Vegan Vitamin & Supplement Guide

Here are the vitamins and supplements that are of particular interest to vegans.
Introductory note: On the one hand, many people blow huge amounts of money on useless and overpriced supplements. But on the other hand, well-chosen supplements can be an inexpensive and affordable way to avoid nutrient deficiencies and to safeguard your health. In creating this page, I’ve spent hours and hours combing to find the products of special interest to vegans that deliver the greatest bang for the buck. These are exactly the products I buy for myself.— Erik Marcus, publisher.

Vegans and omnivores alike should be on guard against nutrient deficiencies. For vegans, a well-planned diet can go a long way toward avoiding the most common pitfalls. That means plenty of vegetables, whole grains, beans, and fruit—as well as a small amount of nuts or seeds each day. But even with all this taken care of, some vegans will fall short on a few key nutrients, especially B12, calcium, protein, and zinc.

This guide brings together key information about supplements that are of special interest to vegans.

Vitamin B12

If you research Vitamin B12 online, you will likely encounter a massive amount of incorrect and potentially dangerous information. Here is what you need to know:

The only vegan foods that reliably contain significant amounts of B12 are foods that have been fortified with lab-cultured B12. And because people vary greatly in their ability to absorb B12, it’s quite possible to be low or deficient even if you consume 100 percent of the U.S. RDA every day. We therefore recommend that everyone get their blood tested occasionally, and adjust their supplement regimen if B12 levels fall below 500 pg/mL. Some people, particularly people over age 60, absorb B12 so poorly that regular B12 injections are prudent.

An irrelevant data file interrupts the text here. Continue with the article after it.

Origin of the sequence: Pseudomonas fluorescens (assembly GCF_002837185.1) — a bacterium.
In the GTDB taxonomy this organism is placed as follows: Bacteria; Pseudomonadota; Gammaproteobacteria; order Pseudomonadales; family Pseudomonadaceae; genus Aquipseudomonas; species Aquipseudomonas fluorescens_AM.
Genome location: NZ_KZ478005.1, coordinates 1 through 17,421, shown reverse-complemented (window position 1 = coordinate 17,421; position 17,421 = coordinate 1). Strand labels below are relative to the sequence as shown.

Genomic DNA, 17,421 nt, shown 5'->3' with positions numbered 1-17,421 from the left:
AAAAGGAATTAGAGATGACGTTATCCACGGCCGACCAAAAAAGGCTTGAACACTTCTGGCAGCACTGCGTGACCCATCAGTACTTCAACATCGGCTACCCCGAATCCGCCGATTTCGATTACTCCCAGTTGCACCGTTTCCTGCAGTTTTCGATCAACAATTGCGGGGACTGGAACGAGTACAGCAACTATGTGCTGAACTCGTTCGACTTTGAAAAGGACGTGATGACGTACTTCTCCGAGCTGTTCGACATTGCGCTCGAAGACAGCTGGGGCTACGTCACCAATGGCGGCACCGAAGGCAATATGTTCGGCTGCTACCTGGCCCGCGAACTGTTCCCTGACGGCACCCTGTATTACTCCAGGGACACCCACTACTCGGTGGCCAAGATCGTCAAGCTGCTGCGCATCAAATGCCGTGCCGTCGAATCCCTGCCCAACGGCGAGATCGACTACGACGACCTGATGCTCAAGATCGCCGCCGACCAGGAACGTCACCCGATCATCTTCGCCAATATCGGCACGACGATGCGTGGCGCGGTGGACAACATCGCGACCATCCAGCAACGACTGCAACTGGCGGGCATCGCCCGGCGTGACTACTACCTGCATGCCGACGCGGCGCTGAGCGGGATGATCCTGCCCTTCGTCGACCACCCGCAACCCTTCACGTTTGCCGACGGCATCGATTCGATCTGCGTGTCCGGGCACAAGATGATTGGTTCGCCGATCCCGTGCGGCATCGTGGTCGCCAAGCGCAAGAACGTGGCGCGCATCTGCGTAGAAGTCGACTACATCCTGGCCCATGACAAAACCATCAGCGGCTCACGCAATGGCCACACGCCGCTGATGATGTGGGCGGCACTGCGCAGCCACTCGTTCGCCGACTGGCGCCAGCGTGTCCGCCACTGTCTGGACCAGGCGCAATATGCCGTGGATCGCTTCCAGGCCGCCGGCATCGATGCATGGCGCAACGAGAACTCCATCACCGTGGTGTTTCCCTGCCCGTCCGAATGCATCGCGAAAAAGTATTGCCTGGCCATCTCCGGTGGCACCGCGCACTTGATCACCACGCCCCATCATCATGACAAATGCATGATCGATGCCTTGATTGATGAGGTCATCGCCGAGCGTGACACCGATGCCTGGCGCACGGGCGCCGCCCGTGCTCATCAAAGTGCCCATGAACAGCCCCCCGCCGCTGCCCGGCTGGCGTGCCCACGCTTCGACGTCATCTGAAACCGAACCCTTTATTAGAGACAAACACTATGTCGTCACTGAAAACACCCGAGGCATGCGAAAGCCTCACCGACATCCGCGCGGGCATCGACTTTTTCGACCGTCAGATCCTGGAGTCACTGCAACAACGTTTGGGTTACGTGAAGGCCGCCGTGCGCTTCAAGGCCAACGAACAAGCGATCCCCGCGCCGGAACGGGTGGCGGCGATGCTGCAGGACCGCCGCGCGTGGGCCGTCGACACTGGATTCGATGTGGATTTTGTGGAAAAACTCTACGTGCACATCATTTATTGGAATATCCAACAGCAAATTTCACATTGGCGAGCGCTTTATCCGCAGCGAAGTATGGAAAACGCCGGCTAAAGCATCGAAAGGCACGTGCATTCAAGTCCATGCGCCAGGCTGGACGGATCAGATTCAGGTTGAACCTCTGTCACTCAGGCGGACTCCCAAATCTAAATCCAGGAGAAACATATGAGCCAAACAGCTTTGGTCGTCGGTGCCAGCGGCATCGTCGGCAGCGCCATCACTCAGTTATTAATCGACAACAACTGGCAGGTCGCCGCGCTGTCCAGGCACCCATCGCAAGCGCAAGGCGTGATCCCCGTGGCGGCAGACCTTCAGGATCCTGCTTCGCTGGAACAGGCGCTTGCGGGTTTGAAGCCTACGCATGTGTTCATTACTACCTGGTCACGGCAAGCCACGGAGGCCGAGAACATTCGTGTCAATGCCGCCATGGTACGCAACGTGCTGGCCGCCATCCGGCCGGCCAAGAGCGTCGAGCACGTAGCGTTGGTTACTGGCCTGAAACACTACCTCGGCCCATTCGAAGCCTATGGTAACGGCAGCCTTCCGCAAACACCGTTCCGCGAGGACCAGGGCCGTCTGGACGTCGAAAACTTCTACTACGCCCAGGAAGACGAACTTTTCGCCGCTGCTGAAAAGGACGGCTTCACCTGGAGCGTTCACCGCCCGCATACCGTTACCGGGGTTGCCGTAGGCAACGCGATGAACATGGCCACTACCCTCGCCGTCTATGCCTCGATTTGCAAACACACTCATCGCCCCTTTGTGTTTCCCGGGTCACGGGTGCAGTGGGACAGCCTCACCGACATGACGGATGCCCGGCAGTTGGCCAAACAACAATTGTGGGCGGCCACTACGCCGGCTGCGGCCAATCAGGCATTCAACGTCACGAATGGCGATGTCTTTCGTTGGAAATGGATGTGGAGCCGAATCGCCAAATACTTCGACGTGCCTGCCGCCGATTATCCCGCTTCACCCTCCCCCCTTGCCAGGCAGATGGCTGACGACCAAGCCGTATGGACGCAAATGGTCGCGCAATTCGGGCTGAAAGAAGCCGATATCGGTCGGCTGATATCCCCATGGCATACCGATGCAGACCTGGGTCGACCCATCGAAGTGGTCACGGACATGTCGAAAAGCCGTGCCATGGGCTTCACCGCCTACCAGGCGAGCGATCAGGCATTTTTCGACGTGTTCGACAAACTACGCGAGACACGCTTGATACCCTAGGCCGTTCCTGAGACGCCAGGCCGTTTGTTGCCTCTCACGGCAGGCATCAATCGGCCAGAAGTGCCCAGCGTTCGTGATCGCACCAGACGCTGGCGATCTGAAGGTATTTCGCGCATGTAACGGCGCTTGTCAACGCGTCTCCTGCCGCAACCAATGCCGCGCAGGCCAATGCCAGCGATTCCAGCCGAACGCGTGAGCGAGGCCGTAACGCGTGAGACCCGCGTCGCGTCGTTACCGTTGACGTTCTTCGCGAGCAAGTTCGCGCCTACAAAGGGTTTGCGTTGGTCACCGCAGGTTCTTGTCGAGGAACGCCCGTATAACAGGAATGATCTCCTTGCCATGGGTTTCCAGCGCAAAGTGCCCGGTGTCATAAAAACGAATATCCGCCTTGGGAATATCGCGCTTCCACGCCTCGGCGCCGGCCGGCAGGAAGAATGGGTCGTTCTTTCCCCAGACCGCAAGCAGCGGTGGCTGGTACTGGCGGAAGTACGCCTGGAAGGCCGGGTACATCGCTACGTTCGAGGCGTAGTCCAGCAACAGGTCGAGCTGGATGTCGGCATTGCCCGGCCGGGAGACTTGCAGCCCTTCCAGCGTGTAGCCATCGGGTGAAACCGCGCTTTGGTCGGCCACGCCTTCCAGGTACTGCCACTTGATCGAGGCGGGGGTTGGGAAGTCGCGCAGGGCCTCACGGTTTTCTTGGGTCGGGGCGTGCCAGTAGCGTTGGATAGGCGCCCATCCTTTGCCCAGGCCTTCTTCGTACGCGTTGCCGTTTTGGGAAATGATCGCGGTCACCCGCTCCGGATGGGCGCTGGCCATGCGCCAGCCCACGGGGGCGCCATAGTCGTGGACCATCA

B12 deficiencies cause a host of health problems, including potentially irreversible nerve damage that can occur before symptoms are noticed. The easiest way for most people to avoid a deficiency is to take a B12 supplement containing at least 1000 micrograms of B12 two or three times a week. These supplements generally come in lozenge form, and you should let them sit under your tongue to dissolve—the B12 will be absorbed by your mouth’s capillaries more efficiently than if you swallowed the lozenge. While side effects are rare, consult your physician before taking more than about 7,000 micrograms of B12 per week.

There are two different B12 molecules used by the supplement industry: cyanocobalamin and methylcobalamin. Some people are adamant that methylcobalamin is best, but clinical evidence currently leans toward cyanocobalamin being the better choice (although either molecule will probably be fine). We recommend either Nature’s Bounty B-12 or NOW Foods B-12 Lozenges, since they seem to offer the biggest bang for the buck in terms of cyanocobalamin dosage and number of tablets. With either of these products, most vegans can cover their B12 needs by taking one lozenge every two to three days.


The good news for vegans is that most brands of soy or almond milk contain more calcium than cows’ milk—of course you’ll want to check the label to confirm your favorite brand packs a sufficient dose of calcium. Drinking these products daily and regularly eating tofu prepared with calcium sulfate can go a long way towards ensuring adequate calcium intake. Kale is another excellent source of calcium, and it’s packed with other important nutrients too. Beans vary widely in the amount of calcium they contain, with soybeans and white beans offering the most.